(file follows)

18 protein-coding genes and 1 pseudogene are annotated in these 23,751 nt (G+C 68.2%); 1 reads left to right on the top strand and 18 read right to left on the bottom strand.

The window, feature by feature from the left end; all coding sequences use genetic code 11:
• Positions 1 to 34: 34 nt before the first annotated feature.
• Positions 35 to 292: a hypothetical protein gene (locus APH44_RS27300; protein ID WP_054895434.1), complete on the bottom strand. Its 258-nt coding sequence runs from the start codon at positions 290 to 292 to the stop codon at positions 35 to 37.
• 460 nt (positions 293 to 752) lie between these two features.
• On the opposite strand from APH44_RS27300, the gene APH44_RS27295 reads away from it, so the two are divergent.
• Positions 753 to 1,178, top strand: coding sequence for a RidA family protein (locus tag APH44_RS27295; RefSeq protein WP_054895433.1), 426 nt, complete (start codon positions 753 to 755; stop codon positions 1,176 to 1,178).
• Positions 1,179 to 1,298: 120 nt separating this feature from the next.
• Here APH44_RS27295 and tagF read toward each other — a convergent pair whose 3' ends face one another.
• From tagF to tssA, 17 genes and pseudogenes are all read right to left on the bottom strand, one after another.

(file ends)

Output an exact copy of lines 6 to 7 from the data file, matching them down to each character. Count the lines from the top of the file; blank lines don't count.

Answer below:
• On the opposite strand from APH44_RS27300, the gene APH44_RS27295 reads away from it, so the two are divergent.
• Positions 753 to 1,178, top strand: coding sequence for a RidA family protein (locus tag APH44_RS27295; RefSeq protein WP_054895433.1), 426 nt, complete (start codon positions 753 to 755; stop codon positions 1,176 to 1,178).